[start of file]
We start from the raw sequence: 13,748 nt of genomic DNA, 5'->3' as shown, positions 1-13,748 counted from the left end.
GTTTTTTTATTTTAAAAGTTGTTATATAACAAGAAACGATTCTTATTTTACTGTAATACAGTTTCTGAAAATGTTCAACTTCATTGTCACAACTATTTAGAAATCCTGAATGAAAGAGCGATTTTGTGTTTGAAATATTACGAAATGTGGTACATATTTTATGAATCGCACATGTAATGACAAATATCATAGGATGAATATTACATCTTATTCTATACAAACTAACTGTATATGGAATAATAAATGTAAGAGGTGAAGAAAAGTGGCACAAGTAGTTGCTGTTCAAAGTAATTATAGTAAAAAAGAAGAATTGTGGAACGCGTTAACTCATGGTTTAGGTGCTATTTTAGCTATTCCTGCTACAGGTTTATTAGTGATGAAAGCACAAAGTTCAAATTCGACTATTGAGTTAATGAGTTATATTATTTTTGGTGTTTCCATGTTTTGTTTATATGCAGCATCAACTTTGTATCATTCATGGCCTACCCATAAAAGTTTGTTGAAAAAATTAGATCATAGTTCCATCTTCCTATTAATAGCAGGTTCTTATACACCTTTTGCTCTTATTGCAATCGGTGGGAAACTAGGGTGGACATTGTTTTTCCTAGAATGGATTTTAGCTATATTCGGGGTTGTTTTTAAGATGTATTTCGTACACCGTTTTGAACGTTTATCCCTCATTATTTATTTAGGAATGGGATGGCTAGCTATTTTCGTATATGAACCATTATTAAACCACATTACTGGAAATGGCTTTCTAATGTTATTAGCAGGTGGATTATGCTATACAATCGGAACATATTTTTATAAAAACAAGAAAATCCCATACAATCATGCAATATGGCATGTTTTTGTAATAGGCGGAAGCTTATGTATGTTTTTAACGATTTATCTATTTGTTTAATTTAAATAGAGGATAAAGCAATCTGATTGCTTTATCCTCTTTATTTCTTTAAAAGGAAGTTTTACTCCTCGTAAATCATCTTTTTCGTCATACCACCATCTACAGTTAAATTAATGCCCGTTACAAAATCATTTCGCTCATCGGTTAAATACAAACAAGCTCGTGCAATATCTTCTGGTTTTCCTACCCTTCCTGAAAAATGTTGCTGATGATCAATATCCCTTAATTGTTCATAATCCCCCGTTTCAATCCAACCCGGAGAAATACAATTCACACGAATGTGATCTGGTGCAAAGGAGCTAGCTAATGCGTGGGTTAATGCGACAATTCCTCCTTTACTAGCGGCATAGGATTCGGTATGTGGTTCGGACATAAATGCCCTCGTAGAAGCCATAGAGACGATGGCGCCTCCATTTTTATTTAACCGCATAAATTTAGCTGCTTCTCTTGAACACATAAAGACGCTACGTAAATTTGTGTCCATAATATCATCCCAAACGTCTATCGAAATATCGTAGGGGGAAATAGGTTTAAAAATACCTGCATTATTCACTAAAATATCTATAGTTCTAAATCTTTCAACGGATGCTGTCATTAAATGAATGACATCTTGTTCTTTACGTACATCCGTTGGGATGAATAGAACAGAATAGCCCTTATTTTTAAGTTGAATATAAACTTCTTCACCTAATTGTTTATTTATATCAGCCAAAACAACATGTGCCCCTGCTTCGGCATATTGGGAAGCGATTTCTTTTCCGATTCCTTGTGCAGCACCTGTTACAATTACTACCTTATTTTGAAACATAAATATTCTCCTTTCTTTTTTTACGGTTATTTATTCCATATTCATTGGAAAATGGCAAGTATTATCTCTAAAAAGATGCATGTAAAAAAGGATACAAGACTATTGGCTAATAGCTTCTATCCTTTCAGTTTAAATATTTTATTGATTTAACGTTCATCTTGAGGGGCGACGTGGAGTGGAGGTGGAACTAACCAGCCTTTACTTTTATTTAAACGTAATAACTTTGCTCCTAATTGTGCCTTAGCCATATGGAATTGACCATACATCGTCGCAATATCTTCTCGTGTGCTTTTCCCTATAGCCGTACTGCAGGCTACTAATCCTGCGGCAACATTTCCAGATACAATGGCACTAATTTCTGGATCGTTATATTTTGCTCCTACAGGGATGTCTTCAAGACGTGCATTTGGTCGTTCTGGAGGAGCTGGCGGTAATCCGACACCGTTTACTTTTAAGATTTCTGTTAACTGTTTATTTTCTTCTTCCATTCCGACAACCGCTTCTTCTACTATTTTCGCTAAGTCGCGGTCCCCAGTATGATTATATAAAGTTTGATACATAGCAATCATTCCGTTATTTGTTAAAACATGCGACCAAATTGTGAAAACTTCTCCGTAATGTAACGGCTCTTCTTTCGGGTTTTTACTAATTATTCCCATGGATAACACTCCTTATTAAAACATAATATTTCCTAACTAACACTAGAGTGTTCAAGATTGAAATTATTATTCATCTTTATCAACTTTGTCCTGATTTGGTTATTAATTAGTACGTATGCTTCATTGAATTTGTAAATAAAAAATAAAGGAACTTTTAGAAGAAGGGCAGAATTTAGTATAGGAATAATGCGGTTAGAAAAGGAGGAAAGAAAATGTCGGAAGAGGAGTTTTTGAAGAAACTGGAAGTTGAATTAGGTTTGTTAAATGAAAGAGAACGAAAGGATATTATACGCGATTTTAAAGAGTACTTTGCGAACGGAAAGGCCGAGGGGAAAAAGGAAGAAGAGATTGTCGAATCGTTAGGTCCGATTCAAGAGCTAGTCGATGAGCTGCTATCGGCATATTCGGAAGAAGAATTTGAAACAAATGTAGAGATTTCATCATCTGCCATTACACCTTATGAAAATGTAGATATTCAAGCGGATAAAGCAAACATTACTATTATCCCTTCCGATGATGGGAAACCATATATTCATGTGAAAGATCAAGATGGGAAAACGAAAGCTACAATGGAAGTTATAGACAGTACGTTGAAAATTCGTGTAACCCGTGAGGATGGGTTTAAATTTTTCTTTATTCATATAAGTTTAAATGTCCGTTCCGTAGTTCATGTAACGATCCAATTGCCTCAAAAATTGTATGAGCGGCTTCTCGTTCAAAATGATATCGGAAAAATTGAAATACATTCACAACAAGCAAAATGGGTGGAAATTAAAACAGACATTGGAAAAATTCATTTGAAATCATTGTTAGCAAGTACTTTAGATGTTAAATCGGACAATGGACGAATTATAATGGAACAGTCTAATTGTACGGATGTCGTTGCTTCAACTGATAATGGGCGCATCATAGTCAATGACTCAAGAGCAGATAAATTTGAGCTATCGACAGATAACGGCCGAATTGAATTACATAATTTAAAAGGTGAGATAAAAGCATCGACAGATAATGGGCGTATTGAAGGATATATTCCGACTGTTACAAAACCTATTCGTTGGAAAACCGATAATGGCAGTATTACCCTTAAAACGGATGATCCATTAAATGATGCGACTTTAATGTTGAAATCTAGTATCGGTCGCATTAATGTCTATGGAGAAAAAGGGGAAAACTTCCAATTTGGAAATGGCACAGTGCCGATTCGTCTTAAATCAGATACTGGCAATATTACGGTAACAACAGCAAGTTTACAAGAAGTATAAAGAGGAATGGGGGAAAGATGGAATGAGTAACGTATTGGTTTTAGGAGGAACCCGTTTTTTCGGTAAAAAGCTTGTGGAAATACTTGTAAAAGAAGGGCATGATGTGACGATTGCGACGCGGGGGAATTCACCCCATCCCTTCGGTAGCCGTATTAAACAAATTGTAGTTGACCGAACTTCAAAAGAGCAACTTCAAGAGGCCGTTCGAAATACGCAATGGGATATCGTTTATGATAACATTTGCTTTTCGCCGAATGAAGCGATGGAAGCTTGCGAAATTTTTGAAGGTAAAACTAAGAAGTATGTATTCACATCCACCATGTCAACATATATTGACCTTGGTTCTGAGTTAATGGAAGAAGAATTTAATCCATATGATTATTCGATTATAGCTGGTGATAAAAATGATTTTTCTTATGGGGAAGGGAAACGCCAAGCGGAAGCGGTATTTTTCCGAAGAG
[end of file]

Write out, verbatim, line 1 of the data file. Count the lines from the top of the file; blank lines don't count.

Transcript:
We start from the raw sequence: 13,748 nt of genomic DNA, 5'->3' as shown, positions 1-13,748 counted from the left end.